One of the hidden impact of L'Arche is the effect it has on young people who spend time in our Community before continuing with their career.
Many of the people who choose to work in L’Arche do so as part of their own journey, often spiritual, rather than it's financially rewarding. The experience they receive of disability, difference and community goes on to enrich the rest of their lives. Often that impact comes from a key relationship with a person with learning disabilities.
Hugh Campkin, L'Arche Bognor Regis Community Leader writes:
"It’s a completely unique experience to be able to live and work alongside people with learning disabilities – and not simply working for them. We are not here to simply support: we are here to deepen in our understanding of our individual, human need for growth, and to do so together."
Sergio Archondo, L'Arche Bognor Regis Deputy House Leader writes:
"The core members are a mirror. I see myself in them and show me how I need to change. When I am tired they are an inspiration."
Former assistant Aaron writes about his relationship with Fred:
“It was an experience that has defined my life. Fred is like no other man I have met before.
Fred Loves live, he loves people, he loves to sing loud enough so you can’t even hear your own thoughts, and most of all he loves Native American culture. Underneath it all is a man born with an intellectual disability, but the term disability does not define Fred, the moment you meet Fred you won’t want to leave his presence."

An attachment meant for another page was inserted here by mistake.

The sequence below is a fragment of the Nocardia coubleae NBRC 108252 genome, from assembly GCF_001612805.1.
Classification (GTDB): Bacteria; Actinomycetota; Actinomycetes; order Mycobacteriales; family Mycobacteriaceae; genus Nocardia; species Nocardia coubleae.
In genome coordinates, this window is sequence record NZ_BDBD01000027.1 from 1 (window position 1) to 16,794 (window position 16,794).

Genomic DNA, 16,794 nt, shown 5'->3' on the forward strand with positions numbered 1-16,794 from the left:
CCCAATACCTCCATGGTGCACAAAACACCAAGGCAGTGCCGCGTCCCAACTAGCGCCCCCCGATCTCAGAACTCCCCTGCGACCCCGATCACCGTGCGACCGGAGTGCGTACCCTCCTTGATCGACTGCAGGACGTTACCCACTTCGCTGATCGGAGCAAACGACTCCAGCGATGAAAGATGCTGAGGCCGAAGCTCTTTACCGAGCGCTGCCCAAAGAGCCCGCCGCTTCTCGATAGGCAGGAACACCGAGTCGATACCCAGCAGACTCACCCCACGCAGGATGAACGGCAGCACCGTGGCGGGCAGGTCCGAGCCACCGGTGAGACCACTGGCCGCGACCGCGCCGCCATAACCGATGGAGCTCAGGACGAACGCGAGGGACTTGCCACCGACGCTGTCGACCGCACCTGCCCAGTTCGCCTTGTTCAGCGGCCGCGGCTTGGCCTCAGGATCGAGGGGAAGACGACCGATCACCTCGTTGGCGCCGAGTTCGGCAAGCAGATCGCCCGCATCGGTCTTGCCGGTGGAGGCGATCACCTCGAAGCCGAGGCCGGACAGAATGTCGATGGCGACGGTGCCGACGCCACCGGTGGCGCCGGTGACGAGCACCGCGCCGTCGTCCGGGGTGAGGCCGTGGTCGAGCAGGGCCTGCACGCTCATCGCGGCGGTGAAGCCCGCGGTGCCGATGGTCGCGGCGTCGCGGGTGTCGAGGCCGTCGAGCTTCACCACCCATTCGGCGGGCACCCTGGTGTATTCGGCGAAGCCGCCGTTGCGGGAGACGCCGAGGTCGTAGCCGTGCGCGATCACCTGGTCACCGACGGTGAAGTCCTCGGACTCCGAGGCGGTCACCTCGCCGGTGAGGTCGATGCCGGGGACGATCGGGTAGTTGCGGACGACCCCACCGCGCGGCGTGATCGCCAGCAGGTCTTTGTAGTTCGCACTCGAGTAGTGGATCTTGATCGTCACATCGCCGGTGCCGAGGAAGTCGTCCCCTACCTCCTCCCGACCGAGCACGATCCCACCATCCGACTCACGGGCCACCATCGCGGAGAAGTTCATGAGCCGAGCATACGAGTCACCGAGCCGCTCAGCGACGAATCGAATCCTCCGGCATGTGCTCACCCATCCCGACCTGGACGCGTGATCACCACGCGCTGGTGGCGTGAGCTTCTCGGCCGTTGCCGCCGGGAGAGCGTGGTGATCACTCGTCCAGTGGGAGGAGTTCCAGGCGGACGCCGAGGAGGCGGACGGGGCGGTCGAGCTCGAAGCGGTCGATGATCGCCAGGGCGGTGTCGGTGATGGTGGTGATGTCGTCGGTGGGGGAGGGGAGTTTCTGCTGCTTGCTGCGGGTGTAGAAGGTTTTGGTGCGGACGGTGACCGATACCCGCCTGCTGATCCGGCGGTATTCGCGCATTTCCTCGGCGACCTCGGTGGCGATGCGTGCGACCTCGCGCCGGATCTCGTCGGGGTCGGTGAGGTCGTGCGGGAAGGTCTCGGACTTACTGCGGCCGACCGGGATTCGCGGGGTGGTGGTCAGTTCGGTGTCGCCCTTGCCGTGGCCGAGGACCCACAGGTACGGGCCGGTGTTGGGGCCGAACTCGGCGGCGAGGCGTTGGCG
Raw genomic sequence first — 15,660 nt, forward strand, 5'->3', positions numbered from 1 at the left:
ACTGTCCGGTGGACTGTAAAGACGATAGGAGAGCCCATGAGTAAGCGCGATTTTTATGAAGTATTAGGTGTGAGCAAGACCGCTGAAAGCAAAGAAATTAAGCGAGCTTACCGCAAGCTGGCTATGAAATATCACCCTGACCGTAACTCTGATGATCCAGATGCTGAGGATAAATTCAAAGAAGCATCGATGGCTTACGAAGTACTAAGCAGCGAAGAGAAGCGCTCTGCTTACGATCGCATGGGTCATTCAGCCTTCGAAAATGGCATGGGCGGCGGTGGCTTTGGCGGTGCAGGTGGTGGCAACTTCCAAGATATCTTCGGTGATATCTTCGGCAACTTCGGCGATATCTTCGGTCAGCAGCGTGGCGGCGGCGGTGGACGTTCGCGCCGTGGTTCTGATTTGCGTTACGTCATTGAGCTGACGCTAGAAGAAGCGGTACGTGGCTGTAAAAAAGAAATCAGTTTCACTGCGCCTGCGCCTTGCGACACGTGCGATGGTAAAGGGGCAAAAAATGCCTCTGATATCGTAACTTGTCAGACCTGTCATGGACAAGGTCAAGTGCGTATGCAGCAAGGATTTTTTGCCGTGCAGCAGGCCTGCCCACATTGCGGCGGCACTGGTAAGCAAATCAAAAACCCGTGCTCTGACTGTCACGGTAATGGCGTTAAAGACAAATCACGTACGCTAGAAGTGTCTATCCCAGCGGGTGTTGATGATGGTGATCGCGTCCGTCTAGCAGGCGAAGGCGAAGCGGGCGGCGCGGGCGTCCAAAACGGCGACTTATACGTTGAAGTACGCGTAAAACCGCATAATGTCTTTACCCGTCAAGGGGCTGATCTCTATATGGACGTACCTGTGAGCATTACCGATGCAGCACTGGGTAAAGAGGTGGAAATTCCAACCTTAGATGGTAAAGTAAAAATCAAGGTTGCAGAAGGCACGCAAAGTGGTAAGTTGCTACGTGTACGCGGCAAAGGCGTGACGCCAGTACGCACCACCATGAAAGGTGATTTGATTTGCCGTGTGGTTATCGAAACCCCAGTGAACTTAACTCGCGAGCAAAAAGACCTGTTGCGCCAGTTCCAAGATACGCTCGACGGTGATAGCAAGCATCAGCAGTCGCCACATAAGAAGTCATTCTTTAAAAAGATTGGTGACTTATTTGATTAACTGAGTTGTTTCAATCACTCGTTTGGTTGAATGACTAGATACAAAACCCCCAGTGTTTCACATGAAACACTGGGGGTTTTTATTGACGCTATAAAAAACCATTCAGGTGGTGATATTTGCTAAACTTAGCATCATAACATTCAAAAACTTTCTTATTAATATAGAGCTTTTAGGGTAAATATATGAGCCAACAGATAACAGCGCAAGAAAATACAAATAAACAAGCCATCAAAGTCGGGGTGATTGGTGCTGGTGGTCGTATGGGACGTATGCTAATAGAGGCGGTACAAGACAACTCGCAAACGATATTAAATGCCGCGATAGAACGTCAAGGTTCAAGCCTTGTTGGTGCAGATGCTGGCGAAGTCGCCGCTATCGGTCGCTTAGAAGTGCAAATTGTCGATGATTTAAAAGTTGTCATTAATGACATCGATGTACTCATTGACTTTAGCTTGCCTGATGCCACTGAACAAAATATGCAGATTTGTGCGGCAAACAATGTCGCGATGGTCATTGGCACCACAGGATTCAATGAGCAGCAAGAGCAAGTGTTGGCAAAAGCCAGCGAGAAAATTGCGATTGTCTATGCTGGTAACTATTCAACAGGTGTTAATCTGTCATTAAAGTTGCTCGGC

Former Assistant Tim writes:
“L’Arche taught me two of the most important lessons I have learned in life: every person is uniquely gifted and the transformational power of relationships based on equality and mutual respect.
Too often we fail to recognise that by respecting, listening and collaborating with others, we can all live more hopeful and fulfilled lives. L’Arche is a place where we find the way to live together whatever our weaknesses, sharing our gifts for the common good, and where weakness is no longer something to be frightened of or ashamed by. I am me, you are you, together we can live better lives than we could possibly live on our own or apart. At L’Arche you learn to trust more in human nature and less in the usual definitions of ability and success.
I am immensely grateful to L’Arche (and Fred especially) for helping me understand why relationships matter, why intelligence is so much more than mere cleverness and what a life lived well might look like.”